CSMs must establish themselves as the customer advocate and problem-solver, and should be (or become) the “quarterback of the customer relationship”. Truly understanding each customer’s goals and definition of success helps push them into the red zone and make touchdowns.

3. Customer Success Validates the Success of Others

When it comes to SaaS, keeping clients engaged and actively progressing through their “lifecycle” is often a challenge. For this reason, it’s important to come prepared for each engagement; successful customer management requires desire and action. CSMs help clients make and keep commitments, remain focused, achieve goals, and become successful. This is purposed to ensure each client is able to validate their key business objectives (KBOs). At the end of the day, we want our clients to be the internal heroes and champions of their company.

CSMs have an important supervisory role in both hiring and training the staff. As “resident experts” in their field, they frequently have the final word in onboarding new customer success staff.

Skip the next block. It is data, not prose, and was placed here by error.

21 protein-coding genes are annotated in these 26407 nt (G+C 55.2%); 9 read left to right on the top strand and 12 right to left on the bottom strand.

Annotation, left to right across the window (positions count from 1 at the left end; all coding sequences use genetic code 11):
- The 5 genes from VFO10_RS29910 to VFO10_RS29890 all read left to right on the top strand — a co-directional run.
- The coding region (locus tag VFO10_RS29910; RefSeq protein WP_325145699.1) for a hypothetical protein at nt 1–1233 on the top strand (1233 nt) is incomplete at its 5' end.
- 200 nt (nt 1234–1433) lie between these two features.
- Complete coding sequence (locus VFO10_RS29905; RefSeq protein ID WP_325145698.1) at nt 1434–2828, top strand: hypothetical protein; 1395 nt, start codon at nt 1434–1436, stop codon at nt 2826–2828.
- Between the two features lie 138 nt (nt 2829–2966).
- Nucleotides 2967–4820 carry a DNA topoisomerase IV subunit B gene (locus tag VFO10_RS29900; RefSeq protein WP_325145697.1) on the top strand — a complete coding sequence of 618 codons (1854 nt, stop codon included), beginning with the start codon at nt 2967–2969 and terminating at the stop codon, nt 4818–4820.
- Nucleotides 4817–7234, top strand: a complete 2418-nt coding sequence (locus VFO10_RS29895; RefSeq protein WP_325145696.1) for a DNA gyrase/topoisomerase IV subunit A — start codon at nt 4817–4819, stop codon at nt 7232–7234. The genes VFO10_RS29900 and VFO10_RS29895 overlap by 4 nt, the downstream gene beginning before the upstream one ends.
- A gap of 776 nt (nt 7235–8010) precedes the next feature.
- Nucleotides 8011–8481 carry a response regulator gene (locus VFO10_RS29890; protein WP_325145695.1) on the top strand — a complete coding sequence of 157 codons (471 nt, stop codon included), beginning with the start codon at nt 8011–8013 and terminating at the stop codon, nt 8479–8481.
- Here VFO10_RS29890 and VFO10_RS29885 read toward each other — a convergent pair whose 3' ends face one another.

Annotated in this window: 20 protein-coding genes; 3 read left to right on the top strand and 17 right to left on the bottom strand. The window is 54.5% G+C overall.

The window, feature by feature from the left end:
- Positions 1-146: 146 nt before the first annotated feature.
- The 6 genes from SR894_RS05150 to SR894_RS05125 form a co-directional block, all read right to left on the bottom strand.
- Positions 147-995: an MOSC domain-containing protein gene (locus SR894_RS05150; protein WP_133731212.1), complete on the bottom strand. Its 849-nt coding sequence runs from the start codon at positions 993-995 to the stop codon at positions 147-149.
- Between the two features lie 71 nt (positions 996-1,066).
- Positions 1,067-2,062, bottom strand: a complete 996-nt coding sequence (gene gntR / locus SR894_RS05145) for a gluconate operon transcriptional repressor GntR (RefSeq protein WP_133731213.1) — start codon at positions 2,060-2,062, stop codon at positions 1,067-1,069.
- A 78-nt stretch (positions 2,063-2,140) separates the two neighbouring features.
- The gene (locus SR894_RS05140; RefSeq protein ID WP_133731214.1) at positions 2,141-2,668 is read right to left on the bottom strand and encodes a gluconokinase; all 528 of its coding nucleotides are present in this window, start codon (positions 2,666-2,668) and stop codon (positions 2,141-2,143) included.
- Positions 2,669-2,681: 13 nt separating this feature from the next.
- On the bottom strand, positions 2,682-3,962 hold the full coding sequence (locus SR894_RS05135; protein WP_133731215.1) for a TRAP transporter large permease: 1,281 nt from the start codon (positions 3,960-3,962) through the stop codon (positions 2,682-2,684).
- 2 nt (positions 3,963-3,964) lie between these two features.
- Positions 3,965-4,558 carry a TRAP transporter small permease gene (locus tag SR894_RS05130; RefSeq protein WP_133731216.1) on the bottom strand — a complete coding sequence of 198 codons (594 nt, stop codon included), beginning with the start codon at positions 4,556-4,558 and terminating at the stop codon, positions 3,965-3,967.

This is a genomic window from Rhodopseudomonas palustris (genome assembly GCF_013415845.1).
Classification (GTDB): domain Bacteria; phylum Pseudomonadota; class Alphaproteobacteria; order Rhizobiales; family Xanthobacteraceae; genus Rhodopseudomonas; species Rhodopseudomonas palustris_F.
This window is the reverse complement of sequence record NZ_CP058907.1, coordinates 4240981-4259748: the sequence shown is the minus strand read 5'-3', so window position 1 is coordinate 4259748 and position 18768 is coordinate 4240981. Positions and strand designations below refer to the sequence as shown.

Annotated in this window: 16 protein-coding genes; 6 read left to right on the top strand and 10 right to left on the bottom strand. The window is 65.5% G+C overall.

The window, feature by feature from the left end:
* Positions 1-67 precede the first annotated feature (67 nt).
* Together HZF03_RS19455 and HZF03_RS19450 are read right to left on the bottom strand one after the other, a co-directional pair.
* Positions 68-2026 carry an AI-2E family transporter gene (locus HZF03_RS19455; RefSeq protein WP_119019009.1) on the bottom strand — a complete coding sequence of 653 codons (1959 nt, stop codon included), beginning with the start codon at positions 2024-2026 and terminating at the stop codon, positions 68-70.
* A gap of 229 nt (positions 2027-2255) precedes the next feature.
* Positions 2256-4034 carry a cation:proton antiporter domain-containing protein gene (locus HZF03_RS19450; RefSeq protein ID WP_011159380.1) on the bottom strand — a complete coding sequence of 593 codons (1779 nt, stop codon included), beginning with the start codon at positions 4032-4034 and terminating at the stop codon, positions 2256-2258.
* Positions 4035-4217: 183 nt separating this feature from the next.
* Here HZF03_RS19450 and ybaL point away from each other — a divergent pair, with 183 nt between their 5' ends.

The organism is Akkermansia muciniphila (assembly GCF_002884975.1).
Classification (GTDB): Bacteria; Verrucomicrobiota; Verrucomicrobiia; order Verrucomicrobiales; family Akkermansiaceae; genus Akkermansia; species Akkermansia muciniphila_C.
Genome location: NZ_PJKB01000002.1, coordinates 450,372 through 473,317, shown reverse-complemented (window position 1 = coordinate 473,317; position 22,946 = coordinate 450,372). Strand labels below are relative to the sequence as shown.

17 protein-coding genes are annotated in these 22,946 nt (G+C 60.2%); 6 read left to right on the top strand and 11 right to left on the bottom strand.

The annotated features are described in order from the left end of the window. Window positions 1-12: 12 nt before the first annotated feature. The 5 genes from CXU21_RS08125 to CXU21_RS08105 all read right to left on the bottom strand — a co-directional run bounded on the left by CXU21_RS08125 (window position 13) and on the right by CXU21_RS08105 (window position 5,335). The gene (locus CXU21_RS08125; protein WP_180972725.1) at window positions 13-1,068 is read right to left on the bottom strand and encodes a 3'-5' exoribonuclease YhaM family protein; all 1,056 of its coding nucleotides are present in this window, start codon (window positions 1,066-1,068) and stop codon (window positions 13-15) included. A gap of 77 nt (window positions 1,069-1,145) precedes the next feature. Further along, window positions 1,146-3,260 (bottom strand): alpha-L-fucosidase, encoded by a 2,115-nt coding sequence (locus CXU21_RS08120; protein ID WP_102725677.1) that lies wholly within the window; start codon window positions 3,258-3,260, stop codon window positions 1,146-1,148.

More Resources, Fewer Customers

Another important difference between a CSM and an AM is the breadth of resources CSMs have at their disposal, which is critical as they interact with customers more extensively.

That interaction in product expansion, problem troubleshooting, etc. requires a wider set of skills as well as a need to access more company resources. Likewise, that focus necessarily results in a smaller number of customers for a CSM to manage.

Although customer success and account management have similar goals, their methods and metrics are quite different:

  • CSMs are more like consultants. They act in an advisory and analytical capacity.
  • AMs rely on others and must refer problems and complaints to other team experts.
  • CSMs must have a deep understanding of their customer’s audience and specific market challenges.
  • AMs must remain separate from CSMs. By definition, they focus on the health of the customer rather than how the customer is performing in terms of revenue.

Ready for more?